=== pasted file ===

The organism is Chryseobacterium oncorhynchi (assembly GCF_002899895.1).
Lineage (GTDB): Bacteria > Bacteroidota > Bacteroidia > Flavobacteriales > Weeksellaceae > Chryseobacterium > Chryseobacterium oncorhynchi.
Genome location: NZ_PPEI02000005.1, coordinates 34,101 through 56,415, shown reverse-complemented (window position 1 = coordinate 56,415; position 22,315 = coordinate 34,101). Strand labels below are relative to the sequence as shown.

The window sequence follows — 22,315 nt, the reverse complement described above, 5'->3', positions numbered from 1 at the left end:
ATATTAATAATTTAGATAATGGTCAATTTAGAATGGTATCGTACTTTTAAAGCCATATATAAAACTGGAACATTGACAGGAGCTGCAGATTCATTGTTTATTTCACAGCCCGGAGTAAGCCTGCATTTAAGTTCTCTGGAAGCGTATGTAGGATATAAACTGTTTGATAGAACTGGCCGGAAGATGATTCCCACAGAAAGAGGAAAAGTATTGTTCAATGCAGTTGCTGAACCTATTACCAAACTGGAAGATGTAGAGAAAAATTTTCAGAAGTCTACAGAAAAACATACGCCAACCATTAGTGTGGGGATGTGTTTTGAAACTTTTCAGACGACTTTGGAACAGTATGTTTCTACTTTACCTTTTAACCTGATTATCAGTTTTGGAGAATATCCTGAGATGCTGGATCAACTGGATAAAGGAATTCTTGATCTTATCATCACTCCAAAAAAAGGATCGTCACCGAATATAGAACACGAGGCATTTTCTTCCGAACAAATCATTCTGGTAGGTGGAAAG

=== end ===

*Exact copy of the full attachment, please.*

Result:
The organism is Chryseobacterium oncorhynchi (assembly GCF_002899895.1).
Lineage (GTDB): Bacteria > Bacteroidota > Bacteroidia > Flavobacteriales > Weeksellaceae > Chryseobacterium > Chryseobacterium oncorhynchi.
Genome location: NZ_PPEI02000005.1, coordinates 34,101 through 56,415, shown reverse-complemented (window position 1 = coordinate 56,415; position 22,315 = coordinate 34,101). Strand labels below are relative to the sequence as shown.

The window sequence follows — 22,315 nt, the reverse complement described above, 5'->3', positions numbered from 1 at the left end:
ATATTAATAATTTAGATAATGGTCAATTTAGAATGGTATCGTACTTTTAAAGCCATATATAAAACTGGAACATTGACAGGAGCTGCAGATTCATTGTTTATTTCACAGCCCGGAGTAAGCCTGCATTTAAGTTCTCTGGAAGCGTATGTAGGATATAAACTGTTTGATAGAACTGGCCGGAAGATGATTCCCACAGAAAGAGGAAAAGTATTGTTCAATGCAGTTGCTGAACCTATTACCAAACTGGAAGATGTAGAGAAAAATTTTCAGAAGTCTACAGAAAAACATACGCCAACCATTAGTGTGGGGATGTGTTTTGAAACTTTTCAGACGACTTTGGAACAGTATGTTTCTACTTTACCTTTTAACCTGATTATCAGTTTTGGAGAATATCCTGAGATGCTGGATCAACTGGATAAAGGAATTCTTGATCTTATCATCACTCCAAAAAAAGGATCGTCACCGAATATAGAACACGAGGCATTTTCTTCCGAACAAATCATTCTGGTAGGTGGAAAG